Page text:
How?

- Lab agent, test agent and test controller are part of the Visual Studio Agents 2010 package. You can download and install Visual Studio Agents here. You can find documentation on how to configure the agents here.

- We recommend you use VM prep tool to automatically install the lab agent and test agent on the machines in the environment or on the templates from which the VMs are created. Review the usage and download VM prep tool from here.

- Once you have your environment set up with testing capability, review the documentation to learn how to run manual tests and automated tests on the environment.

2. Workflow capability

Why?

In order to deploy your build and run automated tests on your virtual environment, you need to enable the workflow capability. In other words, you can run a build-deploy-test workflow on an environment where the workflow capability is ready.

What?

- We use the build agent/build controller framework to run the deployment workflows on the environments. While it is the same build agent/controller used to create your daily builds, it is important to note that the same components have been re-used to deploy your builds on the environment.

- To get the workflow capability working, you need to install/configure the lab agent and build agent on each of the virtual machine(s) that are part of the environment. If you have VM templates stored in your library, install these agents on the templates.

Note: The build agent should be configured to run either as “NT Authority\System” (LocalSystem) or under an account with local administrator privileges. This is needed to run deployment workflows.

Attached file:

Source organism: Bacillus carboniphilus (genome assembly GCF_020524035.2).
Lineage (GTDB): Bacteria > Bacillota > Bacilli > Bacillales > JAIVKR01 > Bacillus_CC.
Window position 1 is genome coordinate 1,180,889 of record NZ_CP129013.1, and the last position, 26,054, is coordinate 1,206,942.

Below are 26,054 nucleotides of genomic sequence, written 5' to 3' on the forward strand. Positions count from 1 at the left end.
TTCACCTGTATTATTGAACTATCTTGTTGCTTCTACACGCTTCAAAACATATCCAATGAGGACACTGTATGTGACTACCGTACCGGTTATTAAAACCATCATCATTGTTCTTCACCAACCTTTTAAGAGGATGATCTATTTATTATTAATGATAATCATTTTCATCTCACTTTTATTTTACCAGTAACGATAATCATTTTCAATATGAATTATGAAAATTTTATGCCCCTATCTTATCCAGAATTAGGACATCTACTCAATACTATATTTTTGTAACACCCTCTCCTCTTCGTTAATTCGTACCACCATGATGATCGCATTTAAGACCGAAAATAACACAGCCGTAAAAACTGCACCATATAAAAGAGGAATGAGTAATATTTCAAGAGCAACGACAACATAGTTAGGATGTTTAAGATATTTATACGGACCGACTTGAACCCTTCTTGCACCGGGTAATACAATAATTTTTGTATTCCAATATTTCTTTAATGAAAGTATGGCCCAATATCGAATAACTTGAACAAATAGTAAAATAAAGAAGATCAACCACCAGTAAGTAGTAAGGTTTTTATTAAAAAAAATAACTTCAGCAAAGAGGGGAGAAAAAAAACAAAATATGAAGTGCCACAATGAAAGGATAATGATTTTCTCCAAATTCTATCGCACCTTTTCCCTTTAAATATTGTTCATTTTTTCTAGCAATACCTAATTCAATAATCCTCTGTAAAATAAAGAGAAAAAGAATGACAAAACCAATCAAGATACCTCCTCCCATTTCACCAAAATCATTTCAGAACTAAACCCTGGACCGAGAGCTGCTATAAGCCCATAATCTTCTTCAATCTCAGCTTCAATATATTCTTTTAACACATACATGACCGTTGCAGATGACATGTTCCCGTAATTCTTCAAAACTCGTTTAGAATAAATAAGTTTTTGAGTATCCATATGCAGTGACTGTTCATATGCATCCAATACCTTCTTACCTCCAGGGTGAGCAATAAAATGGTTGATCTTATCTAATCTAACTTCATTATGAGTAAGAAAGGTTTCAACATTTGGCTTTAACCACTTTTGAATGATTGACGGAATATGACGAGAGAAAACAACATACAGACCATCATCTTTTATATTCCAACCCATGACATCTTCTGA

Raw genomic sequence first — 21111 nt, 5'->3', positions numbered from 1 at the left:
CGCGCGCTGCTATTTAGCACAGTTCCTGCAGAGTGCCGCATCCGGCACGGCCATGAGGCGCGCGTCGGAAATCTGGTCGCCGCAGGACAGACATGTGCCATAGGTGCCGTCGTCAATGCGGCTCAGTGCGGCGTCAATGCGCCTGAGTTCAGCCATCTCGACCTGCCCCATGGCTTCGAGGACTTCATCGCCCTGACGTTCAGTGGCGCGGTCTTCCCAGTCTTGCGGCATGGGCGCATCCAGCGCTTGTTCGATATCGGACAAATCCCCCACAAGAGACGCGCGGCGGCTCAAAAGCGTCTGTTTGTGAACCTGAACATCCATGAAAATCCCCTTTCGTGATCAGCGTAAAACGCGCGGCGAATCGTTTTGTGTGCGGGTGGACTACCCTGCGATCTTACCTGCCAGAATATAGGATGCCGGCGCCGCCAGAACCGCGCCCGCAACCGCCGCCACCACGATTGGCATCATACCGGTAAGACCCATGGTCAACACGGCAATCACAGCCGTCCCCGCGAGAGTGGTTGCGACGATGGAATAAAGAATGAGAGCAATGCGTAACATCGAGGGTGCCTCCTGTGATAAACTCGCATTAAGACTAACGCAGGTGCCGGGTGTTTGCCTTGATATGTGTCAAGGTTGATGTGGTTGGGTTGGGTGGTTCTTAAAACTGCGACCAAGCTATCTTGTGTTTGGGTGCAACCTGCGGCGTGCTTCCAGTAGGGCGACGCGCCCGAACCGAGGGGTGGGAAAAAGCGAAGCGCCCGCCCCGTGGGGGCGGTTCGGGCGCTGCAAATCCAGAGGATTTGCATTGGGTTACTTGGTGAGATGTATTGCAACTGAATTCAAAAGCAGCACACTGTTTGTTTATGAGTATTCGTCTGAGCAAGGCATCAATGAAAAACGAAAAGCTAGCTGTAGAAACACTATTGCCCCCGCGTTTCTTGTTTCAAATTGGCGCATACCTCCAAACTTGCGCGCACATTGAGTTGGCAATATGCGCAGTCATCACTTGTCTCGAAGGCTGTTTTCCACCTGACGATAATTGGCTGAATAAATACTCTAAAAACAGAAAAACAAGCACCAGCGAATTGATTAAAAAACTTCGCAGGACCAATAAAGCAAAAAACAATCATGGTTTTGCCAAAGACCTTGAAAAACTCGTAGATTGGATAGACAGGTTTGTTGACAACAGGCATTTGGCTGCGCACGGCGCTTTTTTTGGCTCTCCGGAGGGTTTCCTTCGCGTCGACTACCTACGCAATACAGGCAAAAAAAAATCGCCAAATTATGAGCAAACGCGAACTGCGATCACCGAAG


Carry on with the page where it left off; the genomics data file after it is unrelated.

- You also need one (or more) build controller(s) setup and registered with the team project collection you are connected to. The build controller is outside the virtual environment. To understand where to setup the build controller, you can review the ‘Choose a deployment topology’ section here.

How?

- Build controller and build agent are part of Team Foundation Server installer available here. Lab agent is part of Visual Studio Agents package available here. You can find documentation on how to configure the agents here.

- We recommend you use VM prep tool to automatically install the lab agent and build agent on the machines in the environment or on the templates from which the VMs are created. Review the usage and download VM prep tool from here.

- Once you have your environment set up with workflow capability, review the documentation to learn how to deploy your build on the environment and run automated tests after deployment.

Summary

By setting up the agent/controllers as described above, you should quickly be able to get the environments ready to run tests and deployment workflows. If you face any trouble with these capabilities, you can check out the troubleshooting guide here. If you have any comments or feedback, please let us know.